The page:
Home AI News RGB-Stacking: A New Benchmark for Vision-Based Robotic Manipulation

RGB-Stacking: A New Benchmark for Vision-Based Robotic Manipulation

RGB-Stacking: A New Benchmark for Vision-Based Robotic Manipulation

Introducing RGB-Stacking: A New Benchmark for Vision-Based Robotic Manipulation

Picking up and balancing objects may be simple tasks for humans, but for robots, it’s much more challenging. Robots struggle with handling multiple tasks simultaneously, such as manipulating a stick or stacking stones. Before robots can perform these complex tasks, they need to learn how to interact with a wide range of objects. At DeepMind, we’re focused on developing more generalizable and useful robots by enabling them to better understand object interactions.

In our latest research, presented at CoRL 2021 and available as a preprint on OpenReview, we introduce RGB-Stacking as a benchmark for vision-based robotic manipulation. This benchmark requires a robot to learn how to grasp different objects and stack them on top of each other. What sets our research apart is the diversity of objects used and the extensive evaluations conducted to validate our findings. Our results show that a combination of simulation and real-world data can be used to learn complex multi-object manipulation, providing a solid foundation for addressing the challenge of generalizing to new objects. To support other researchers, we’re open-sourcing our simulated environment, sharing the designs for building our real-robot RGB-stacking environment, and providing the RGB-object models for 3D printing. Additionally, we’re releasing a collection of libraries and tools used in our robotics research.

RGB-Stacking Benchmark:

The goal of RGB-Stacking is to train a robotic arm to stack objects of different shapes using reinforcement learning. The robot arm is equipped with a parallel gripper, and there are three objects in a basket: a red, a green, and a blue object. The task is to stack the red object on top of the blue object within 20 seconds, while the green object serves as an obstacle. The learning process involves training the agent on multiple object sets to acquire generalized skills. Different grasp and stack affordances are intentionally varied, forcing the agent to exhibit behaviors that go beyond simple pick-and-place strategies.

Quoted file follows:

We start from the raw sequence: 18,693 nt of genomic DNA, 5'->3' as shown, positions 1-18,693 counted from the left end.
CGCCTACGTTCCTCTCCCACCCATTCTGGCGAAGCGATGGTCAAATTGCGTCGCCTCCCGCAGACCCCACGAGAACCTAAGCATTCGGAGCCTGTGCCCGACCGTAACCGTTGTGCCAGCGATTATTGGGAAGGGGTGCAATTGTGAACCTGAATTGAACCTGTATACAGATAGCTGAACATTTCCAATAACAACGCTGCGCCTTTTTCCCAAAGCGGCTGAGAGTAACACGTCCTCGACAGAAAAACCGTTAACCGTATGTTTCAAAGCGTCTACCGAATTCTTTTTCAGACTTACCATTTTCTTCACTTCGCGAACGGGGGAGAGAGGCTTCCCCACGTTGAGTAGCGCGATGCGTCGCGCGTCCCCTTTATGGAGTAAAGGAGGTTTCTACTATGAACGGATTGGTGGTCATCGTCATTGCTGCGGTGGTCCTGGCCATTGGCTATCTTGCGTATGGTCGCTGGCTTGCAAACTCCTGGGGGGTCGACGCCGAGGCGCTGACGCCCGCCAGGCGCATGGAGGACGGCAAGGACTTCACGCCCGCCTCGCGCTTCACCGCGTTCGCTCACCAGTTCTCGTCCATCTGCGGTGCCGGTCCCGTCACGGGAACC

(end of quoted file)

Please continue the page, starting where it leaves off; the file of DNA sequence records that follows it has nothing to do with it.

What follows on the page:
Each triplet of objects presents unique challenges to the agent. For example, one triplet requires a precise grasp, another requires using the top object as a tool to flip the bottom object, and another requires balancing. We found that our hand-coded scripted baseline had a 51% success rate at stacking in assessing the challenges of this task.

We’ve designed two versions of the RGB-Stacking benchmark with different levels of difficulty: “Skill Mastery” and “Skill Generalisation.” “Skill Mastery” focuses on training a single agent to stack a predefined set of five triplets. “Skill Generalisation” evaluates the agent’s generalization abilities by training it on a large set of training objects (over a million possible triplets) and testing it on a different set of test triplets. Our learning pipeline is divided into three stages: simulation training using an RL algorithm, training with realistic observations in simulation, and collecting real robot data to train an improved policy offline.

Decoupling the learning pipeline in this way is crucial for solving the problem efficiently and increasing research velocity. This approach allows different team members to work on different parts of the pipeline before combining their changes for overall improvement.

Our agent has demonstrated novel stacking behaviors for the five triplets. The Skill Mastery agent achieved an average success rate of 79% in simulation, 68% zero-shot success on real robots, and 82% success after one-step policy improvement using real data. The Skill Generalisation agent achieved a 54% success rate on real robots. However, closing the gap between Skill Mastery and Generalisation remains an open challenge.

While there has been significant progress in applying learning algorithms to real-robot manipulation problems, the focus has mainly been on single-object tasks like grasping and pushing. Our RGB-Stacking approach, accompanied by our open-sourced resources, provides surprising stacking strategies and mastery of stacking a subset of objects. But there is still much more to explore in terms of generalization. We hope that this new benchmark and the resources we have released will inspire new ideas and methods that make manipulation easier and robots more capable.

Source link


Please enter your comment!
Please enter your name here